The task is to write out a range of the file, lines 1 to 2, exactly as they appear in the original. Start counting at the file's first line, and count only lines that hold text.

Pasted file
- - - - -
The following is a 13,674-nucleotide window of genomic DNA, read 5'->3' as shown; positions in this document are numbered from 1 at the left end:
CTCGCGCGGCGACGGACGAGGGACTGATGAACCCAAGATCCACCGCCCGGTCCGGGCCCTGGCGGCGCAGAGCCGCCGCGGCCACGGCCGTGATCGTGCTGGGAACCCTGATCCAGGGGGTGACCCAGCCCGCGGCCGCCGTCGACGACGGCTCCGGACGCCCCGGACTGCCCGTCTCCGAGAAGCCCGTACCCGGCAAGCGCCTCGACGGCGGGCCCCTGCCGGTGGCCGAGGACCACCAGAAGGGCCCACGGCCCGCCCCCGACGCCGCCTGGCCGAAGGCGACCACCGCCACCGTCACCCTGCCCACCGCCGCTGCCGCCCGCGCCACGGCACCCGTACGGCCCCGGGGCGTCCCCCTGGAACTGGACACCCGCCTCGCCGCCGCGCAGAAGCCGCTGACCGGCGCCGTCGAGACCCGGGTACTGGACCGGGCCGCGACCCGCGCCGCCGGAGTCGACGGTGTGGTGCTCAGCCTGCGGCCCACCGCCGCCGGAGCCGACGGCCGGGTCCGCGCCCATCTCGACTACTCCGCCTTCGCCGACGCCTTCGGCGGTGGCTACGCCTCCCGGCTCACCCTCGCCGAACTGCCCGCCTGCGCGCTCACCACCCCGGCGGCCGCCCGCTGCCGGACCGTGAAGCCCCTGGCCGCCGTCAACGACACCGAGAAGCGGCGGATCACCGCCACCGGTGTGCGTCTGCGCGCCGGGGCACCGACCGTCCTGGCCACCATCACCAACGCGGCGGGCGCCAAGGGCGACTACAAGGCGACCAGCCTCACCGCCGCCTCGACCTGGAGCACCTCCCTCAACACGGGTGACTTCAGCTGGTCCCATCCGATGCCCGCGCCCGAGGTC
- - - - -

The following is a 13,674-nucleotide window of genomic DNA, read 5'->3' as shown; positions in this document are numbered from 1 at the left end:
CTCGCGCGGCGACGGACGAGGGACTGATGAACCCAAGATCCACCGCCCGGTCCGGGCCCTGGCGGCGCAGAGCCGCCGCGGCCACGGCCGTGATCGTGCTGGGAACCCTGATCCAGGGGGTGACCCAGCCCGCGGCCGCCGTCGACGACGGCTCCGGACGCCCCGGACTGCCCGTCTCCGAGAAGCCCGTACCCGGCAAGCGCCTCGACGGCGGGCCCCTGCCGGTGGCCGAGGACCACCAGAAGGGCCCACGGCCCGCCCCCGACGCCGCCTGGCCGAAGGCGACCACCGCCACCGTCACCCTGCCCACCGCCGCTGCCGCCCGCGCCACGGCACCCGTACGGCCCCGGGGCGTCCCCCTGGAACTGGACACCCGCCTCGCCGCCGCGCAGAAGCCGCTGACCGGCGCCGTCGAGACCCGGGTACTGGACCGGGCCGCGACCCGCGCCGCCGGAGTCGACGGTGTGGTGCTCAGCCTGCGGCCCACCGCCGCCGGAGCCGACGGCCGGGTCCGCGCCCATCTCGACTACTCCGCCTTCGCCGACGCCTTCGGCGGTGGCTACGCCTCCCGGCTCACCCTCGCCGAACTGCCCGCCTGCGCGCTCACCACCCCGGCGGCCGCCCGCTGCCGGACCGTGAAGCCCCTGGCCGCCGTCAACGACACCGAGAAGCGGCGGATCACCGCCACCGGTGTGCGTCTGCGCGCCGGGGCACCGACCGTCCTGGCCACCATCACCAACGCGGCGGGCGCCAAGGGCGACTACAAGGCGACCAGCCTCACCGCCGCCTCGACCTGGAGCACCTCCCTCAACACGGGTGACTTCAGCTGGTCCCATCCGATGCCCGCGCCCGAGGTC